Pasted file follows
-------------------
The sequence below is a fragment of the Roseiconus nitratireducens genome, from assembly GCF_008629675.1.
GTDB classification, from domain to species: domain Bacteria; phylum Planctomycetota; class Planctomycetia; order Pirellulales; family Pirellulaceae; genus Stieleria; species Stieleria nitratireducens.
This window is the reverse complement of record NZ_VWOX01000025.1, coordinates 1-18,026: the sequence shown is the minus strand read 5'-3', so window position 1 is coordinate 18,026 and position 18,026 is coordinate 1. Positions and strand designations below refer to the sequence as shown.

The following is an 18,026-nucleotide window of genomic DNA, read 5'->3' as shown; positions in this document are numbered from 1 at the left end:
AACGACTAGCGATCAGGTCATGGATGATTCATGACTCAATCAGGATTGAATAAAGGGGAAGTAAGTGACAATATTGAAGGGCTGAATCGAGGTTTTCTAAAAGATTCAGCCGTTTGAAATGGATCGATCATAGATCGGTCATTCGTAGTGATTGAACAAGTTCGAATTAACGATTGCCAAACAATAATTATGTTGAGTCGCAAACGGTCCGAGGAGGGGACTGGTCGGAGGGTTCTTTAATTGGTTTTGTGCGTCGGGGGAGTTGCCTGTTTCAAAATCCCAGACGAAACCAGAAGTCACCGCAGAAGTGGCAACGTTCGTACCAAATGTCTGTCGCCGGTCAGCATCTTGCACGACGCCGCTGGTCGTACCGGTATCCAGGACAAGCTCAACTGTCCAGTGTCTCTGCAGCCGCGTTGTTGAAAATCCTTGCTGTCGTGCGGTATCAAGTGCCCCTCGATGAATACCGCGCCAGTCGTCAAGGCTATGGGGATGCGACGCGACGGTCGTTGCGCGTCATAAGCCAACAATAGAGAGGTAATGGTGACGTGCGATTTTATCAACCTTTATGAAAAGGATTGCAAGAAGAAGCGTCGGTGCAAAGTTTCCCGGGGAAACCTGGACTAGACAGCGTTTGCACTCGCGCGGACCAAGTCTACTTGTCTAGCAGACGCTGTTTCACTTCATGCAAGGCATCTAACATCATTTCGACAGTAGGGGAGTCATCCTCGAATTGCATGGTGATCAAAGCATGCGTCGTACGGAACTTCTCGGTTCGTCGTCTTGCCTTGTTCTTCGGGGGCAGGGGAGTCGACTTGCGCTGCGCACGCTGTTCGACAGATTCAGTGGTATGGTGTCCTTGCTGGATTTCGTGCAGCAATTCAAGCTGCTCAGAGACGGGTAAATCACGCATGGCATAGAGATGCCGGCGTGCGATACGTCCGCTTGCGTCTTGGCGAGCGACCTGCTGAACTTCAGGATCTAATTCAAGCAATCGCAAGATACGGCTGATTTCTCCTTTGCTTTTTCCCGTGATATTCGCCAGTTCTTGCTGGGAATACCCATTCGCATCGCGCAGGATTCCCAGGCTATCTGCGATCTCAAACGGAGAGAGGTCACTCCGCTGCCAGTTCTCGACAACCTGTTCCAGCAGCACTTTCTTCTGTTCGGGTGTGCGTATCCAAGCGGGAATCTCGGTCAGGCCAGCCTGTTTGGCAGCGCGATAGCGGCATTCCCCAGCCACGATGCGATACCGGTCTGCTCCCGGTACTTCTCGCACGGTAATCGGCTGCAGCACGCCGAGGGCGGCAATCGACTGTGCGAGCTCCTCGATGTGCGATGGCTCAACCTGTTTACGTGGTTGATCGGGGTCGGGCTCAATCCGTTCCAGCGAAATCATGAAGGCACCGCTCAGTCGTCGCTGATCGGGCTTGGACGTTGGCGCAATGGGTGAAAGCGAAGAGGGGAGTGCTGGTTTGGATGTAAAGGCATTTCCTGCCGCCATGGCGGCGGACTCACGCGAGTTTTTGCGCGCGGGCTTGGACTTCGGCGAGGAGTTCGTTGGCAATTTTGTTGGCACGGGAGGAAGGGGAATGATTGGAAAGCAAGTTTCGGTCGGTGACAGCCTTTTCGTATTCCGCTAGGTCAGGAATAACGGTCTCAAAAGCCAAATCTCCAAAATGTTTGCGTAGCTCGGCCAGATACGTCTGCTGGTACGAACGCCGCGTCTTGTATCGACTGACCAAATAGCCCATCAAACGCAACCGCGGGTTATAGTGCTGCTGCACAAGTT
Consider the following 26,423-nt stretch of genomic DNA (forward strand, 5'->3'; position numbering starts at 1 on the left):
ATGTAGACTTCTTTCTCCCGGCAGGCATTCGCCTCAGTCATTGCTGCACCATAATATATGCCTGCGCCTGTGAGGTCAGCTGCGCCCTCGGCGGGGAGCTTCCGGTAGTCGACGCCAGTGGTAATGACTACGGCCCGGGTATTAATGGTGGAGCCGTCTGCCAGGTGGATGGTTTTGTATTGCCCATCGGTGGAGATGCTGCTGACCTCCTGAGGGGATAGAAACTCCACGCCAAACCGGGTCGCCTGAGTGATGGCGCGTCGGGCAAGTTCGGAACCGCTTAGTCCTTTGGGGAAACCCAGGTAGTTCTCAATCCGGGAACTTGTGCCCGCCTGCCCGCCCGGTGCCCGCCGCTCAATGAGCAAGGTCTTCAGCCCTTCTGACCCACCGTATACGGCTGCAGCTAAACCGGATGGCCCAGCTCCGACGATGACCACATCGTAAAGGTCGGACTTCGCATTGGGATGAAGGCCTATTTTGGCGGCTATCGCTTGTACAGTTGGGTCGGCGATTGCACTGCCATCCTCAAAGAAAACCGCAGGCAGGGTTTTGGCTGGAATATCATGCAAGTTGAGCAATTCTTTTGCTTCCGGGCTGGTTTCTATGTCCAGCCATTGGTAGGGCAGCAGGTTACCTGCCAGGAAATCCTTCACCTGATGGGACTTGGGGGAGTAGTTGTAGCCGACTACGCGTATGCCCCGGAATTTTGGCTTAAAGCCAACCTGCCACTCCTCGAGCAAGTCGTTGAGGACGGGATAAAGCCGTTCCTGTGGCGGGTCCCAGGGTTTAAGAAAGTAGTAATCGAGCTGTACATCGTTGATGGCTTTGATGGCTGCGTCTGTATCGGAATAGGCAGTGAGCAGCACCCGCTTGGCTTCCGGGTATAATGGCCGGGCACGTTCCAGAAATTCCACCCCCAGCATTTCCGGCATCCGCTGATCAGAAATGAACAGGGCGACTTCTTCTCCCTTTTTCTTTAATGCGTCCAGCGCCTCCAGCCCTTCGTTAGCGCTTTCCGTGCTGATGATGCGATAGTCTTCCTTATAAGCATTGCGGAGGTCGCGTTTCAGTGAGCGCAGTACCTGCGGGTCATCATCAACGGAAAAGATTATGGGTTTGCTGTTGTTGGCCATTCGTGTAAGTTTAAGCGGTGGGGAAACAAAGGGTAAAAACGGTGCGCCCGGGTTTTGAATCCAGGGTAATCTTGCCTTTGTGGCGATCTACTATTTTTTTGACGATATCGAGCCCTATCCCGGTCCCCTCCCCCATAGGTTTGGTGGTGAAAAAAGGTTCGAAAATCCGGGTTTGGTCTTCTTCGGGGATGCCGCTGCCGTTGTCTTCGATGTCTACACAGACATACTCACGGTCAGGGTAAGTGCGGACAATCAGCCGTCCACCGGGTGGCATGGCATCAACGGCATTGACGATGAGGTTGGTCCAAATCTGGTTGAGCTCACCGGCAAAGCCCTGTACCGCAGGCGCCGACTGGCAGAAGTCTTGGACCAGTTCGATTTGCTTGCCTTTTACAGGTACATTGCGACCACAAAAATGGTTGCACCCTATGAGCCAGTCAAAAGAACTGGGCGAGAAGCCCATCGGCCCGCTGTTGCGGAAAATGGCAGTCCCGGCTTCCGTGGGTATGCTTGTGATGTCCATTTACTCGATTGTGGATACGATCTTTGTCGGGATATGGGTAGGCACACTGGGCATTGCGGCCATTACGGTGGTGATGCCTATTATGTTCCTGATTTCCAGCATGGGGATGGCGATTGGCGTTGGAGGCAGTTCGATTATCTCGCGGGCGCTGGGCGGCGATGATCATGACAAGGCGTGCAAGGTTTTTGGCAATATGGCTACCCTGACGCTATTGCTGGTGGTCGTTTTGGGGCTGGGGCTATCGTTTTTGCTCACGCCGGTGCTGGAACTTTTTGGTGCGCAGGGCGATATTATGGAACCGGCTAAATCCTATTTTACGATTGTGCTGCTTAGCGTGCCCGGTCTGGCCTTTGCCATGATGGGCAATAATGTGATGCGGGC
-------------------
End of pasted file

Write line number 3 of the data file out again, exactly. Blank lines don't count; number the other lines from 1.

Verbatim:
This window is the reverse complement of record NZ_VWOX01000025.1, coordinates 1-18,026: the sequence shown is the minus strand read 5'-3', so window position 1 is coordinate 18,026 and position 18,026 is coordinate 1. Positions and strand designations below refer to the sequence as shown.